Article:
Friday, September 19, 2014

Pride And Prejudice

Elizabeth Bennet is the second of five sisters. Her father is a gentleman with a small income. Her mother lives for facilitating marriages for her daughters. Their lives are all changed when Mr. Bingley rents Netherfield Park, and brings his friend Mr. Darcy to a ball with him. The story follows the sisters as they fall in love, travel, face heartbreak, and learn about themselves and life in general.

 Pride And Prejudice is one of my favorite books. I remember being apprehensive when I first read this book as it had been built up so much as a great love story. I was delighted to discover that it is much more than a love story. It is a wonderful satire on people, behavior, and class in Austen's time. I enjoy the plot and how wonderfully Austen writes her characters. While Austen's novels always display an amount of wit, I think this book shows her at her best.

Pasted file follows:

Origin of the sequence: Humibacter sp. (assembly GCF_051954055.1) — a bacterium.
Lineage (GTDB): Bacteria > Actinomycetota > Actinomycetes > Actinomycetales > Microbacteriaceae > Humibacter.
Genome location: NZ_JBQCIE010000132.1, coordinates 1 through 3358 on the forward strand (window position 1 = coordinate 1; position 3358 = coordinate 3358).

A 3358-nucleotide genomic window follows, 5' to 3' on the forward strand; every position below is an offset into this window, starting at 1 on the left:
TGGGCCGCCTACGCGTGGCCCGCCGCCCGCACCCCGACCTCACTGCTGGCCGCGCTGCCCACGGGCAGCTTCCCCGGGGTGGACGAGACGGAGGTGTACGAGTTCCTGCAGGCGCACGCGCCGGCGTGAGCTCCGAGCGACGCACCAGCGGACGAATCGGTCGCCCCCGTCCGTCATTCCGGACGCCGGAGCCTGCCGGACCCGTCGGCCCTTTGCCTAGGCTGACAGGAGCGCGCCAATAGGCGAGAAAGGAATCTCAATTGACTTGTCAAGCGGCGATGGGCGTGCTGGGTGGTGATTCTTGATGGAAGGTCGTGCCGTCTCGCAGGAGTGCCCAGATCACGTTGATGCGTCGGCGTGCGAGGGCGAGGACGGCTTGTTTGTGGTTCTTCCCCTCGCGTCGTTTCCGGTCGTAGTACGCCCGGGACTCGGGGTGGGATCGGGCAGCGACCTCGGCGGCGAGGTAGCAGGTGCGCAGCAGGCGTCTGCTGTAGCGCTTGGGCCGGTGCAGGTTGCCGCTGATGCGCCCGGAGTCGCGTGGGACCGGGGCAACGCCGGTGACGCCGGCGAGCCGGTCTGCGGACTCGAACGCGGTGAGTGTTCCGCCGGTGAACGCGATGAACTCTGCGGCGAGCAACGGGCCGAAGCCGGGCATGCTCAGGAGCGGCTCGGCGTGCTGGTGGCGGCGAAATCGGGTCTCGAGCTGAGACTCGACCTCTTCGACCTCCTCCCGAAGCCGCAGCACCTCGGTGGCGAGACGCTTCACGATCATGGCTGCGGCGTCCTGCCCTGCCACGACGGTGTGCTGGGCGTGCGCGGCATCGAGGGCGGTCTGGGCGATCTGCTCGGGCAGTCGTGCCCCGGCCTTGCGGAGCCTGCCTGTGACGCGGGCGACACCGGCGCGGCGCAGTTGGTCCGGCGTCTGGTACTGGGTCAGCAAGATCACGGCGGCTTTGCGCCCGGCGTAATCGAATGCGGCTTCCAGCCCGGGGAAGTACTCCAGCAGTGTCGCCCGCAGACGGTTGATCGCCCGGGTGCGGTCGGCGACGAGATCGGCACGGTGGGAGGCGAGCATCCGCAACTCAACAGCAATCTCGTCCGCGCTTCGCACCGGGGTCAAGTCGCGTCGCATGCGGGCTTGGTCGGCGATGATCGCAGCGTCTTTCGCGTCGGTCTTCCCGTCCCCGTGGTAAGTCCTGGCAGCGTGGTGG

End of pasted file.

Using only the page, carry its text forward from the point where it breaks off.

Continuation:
I have now reread Pride And Prejudice quite a few times, and always enjoy it. I like following these great characters as they evolve from their first introduction in the book. I always feel pulled into the time period. I admire how Austen is able to do this without going into great detail about every piece of clothing, location, or politics. I think this is a masterfully written book.

I really like this edition from The Modern Library Classics. It includes commentaries about the book from Virginia Woolf, Mark Twain, Margaret Oliphant, and others. I especially like the notes that explain some terms that are not used as often anymore. Now any reader that did not know what the difference between a barouche-box and a phaeton is, and why that seems important to the characters will understand a little better.

I highly recommend reading this book.

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